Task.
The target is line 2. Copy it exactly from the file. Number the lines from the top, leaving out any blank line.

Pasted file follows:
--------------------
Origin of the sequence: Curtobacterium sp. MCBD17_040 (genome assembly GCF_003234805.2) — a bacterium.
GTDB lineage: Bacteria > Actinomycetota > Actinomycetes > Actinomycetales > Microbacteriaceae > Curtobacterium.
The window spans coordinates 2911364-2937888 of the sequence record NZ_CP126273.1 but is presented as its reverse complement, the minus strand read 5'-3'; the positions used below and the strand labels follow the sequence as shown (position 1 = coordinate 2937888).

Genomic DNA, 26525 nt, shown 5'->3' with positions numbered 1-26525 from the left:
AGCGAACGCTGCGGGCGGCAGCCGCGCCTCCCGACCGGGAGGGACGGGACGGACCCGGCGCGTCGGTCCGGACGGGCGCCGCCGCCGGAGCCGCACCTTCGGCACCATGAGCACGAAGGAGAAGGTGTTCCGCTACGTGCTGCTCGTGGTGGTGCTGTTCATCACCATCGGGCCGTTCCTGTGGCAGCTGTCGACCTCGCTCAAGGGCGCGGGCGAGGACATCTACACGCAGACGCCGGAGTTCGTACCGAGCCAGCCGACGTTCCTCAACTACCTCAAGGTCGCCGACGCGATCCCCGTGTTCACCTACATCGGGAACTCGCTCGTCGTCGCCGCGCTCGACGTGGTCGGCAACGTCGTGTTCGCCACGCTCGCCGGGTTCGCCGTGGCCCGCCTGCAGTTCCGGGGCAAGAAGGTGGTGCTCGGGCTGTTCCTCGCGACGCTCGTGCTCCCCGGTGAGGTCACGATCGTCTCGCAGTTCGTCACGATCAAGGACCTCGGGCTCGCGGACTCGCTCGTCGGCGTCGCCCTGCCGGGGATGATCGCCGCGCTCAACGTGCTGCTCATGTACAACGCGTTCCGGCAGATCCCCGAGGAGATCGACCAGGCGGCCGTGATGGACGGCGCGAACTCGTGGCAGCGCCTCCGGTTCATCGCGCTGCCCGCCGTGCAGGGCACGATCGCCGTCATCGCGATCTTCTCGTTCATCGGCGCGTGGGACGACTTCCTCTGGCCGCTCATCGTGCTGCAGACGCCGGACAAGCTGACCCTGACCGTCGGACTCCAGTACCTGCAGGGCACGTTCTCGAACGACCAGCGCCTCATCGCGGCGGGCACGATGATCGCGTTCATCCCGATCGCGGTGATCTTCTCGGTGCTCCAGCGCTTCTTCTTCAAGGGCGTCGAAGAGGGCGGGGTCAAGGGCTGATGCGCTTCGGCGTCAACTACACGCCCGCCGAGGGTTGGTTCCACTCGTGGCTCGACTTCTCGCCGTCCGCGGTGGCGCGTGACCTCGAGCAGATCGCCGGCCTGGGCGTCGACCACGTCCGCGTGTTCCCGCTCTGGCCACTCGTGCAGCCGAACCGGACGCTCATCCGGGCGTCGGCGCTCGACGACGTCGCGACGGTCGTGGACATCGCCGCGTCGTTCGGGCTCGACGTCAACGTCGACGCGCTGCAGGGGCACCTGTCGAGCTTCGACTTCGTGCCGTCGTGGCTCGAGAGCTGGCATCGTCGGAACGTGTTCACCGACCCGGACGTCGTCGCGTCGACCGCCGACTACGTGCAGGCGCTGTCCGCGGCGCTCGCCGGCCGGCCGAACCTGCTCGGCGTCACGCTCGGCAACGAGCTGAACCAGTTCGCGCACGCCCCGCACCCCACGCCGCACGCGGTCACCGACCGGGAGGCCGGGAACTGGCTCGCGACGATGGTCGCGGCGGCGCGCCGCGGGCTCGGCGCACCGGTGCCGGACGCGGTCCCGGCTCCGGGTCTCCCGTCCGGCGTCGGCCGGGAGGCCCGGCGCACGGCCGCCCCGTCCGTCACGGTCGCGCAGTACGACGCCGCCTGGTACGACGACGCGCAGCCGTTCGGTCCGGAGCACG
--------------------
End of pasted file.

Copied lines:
GTDB lineage: Bacteria > Actinomycetota > Actinomycetes > Actinomycetales > Microbacteriaceae > Curtobacterium.